The Django is one of the easiest and efficient web application frameworks that is written in the Python language. This framework is free and open-source and hence majorly replaced the use of PHP, servlets, etc. to develop the backend of any website. It was developed by Django Software Foundation on 15th July 2005.
Django provides an unbeatable advantage of the ease of creation of databases for the developers working on complex web development frameworks. On top of this, Django provides one of the fastest data flows and also makes sure that security is not compromised.
Django’s architecture primarily follows the MVT framework, as explained below.
- M: Model
- V: View
- T: Template
MVT can be seen as an alternative of the MVC framework which consists of a Model, View, and Controller. The major contrast between MVT and MVC is that the Django architecture takes care of the responsibilities handled by the MVC architecture’s controller part. Django utilises its templates to perform all the controller associated tasks.In simpler words, the template contains contents that are an amalgam of Django Template Language (also known as DTL) and HTML (Hyper Text Markup Language ).
The Template, as introduced above, is responsible for all the UI related actions and customisations along with the architecture related activities of an application. Underlying the template, we have “View”. The view takes command of the logical processing and decision making activities of the application and also communicates with the “Model” to fetch the respective data points and accordingly change the template as per requirement.
As discussed above, Django itself acts as a controller that fetches a URL that is connected to the view part of the application and eventually sends the respective user responses to the application. This is the overall interaction that happens within the Django MVT architecture.
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In Django, the model plays an important role of linking the whole architecture to the database. In this whole process, each and every model is connected to a single table within the database. The methods and fields associated with this process are declared in a separate file generally defined as models.py.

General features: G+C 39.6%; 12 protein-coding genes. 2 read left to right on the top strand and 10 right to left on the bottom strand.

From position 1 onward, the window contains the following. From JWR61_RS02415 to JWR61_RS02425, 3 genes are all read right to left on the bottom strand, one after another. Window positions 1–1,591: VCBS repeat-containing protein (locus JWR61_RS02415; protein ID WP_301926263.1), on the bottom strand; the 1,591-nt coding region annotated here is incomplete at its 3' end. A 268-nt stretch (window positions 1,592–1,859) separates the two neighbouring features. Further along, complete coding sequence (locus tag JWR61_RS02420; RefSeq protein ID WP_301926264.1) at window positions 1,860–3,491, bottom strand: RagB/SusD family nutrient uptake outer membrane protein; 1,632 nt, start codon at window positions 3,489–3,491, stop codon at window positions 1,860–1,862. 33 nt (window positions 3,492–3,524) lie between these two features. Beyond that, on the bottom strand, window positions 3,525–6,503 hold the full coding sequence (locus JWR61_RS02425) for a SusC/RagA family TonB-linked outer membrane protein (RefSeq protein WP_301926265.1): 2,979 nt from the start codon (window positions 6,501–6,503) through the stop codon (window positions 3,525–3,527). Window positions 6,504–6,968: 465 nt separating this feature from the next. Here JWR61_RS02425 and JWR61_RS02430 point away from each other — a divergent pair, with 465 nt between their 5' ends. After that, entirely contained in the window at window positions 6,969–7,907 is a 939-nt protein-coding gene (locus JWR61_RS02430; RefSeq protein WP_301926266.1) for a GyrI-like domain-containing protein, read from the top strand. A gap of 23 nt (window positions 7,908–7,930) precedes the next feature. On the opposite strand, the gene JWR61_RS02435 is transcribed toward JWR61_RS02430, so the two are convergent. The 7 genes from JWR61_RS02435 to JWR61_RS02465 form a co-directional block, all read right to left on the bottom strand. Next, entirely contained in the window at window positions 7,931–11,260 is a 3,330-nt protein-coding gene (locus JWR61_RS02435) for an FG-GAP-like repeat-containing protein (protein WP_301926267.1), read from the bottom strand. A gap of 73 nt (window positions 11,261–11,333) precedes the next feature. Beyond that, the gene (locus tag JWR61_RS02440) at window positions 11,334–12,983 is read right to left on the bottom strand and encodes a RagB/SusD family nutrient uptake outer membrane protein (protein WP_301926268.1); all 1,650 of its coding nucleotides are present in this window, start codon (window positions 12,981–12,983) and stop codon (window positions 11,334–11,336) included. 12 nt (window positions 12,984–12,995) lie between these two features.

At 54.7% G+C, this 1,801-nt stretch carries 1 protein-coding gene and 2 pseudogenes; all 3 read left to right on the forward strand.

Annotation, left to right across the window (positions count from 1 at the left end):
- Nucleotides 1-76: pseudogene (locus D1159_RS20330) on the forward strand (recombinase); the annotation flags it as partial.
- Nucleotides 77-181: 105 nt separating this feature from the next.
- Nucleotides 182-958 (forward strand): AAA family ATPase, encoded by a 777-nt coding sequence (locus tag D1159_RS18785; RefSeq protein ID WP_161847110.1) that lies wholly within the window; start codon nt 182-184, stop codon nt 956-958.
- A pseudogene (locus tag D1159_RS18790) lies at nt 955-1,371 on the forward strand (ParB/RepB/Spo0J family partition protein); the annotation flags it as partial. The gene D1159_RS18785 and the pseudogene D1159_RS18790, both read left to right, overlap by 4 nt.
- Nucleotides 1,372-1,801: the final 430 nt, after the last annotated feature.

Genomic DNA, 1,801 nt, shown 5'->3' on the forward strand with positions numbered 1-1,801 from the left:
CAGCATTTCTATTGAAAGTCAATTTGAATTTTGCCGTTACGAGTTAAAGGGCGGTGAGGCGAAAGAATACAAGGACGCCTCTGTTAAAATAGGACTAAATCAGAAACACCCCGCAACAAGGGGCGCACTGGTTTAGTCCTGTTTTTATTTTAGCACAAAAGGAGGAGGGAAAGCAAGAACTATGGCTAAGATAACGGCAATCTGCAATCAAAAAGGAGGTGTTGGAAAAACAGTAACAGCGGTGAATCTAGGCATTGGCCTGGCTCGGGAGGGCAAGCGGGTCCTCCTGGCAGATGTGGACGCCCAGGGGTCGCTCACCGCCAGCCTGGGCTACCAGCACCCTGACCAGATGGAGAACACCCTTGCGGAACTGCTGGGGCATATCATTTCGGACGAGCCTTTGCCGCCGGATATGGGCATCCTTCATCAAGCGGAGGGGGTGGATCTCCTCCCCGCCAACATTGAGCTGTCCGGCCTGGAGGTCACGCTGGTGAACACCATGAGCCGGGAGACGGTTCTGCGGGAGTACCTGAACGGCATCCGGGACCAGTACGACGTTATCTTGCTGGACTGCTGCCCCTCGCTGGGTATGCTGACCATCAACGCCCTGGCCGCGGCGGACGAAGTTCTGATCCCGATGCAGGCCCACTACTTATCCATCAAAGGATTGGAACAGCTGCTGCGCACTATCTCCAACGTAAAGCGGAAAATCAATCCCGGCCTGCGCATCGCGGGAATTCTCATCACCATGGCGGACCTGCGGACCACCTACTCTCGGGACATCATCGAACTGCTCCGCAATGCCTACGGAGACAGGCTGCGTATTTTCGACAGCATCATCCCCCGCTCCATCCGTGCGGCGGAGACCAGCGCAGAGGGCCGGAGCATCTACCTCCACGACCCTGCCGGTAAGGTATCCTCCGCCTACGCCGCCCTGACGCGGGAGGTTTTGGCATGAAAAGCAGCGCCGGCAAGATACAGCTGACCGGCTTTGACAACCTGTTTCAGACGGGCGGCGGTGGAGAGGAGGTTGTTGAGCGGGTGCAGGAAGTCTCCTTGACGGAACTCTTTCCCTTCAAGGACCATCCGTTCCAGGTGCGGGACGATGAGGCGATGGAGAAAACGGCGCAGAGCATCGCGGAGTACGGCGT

Once the linking process is done and everything is connected to the database, we will be able to assess every row or to be more precise, record from the respective table and can even perform different DML operations accordingly on the table.
Django.db.models is the subclass that is being utilised in this case. We can use Python’s default import function as “from django.db import models”.
Post defining our database columns, tables, and records, we will be fetching the data that is connected to the application by mentioning the mapping in settings.py.
The overall logic of the data flow framework is defined in this part of the model. The whole code is defined in the views.py file.
Another task of the view file is to send the responses to the respective user whenever the application is used. In layman terms, we can simply assert that the view.py is capable of handling the HttpResponse.
When a view file is created, the next question that comes to our minds is how to link this file to our application? How do we make sure that the framework will understand when to display a particular view? This understanding can be established by mapping the views.py in a separate urls.py file. As we discussed above, urls.py is responsible for keeping a track of all the distinct pages and hence map each of them.
Whenever we want to create a dynamic website for complex operations or functions, templates help us achieve that in an easy manner. In simpler words, the dynamic website sends and receives dynamic or changing data. Dynamic data is usually associated with a scenario where every user is presented with his or her own personalised data. For example, posts in social media websites like Facebook, Instagram, Twitter, etc. or different transactions in fintech products, etc.
The template is set up in the settings.py file which is under INSTALLED_APPS. Hence the python code will simply search for the associated files under the template subdirectory. There are 2 options to do that— either we can generate an HTML file or simply import a dynamic web page via the browser and save it in the respective template folder.
Now to get a response, we will link this file in urls.py and views.py. After all the linkage process is complete, we can get our website up and running.
Along these lines, this is how Django works. The main Python records are utilised to interface with one another to show our page are settings.py, view.py, and urls.py
When we characterise our rationale here individually we can have a work process connecting the database, taking client data sources and reactions and show dynamic pages. If you want to dive deeper in Django, have a look at the documentation and comprehend the connection between them.
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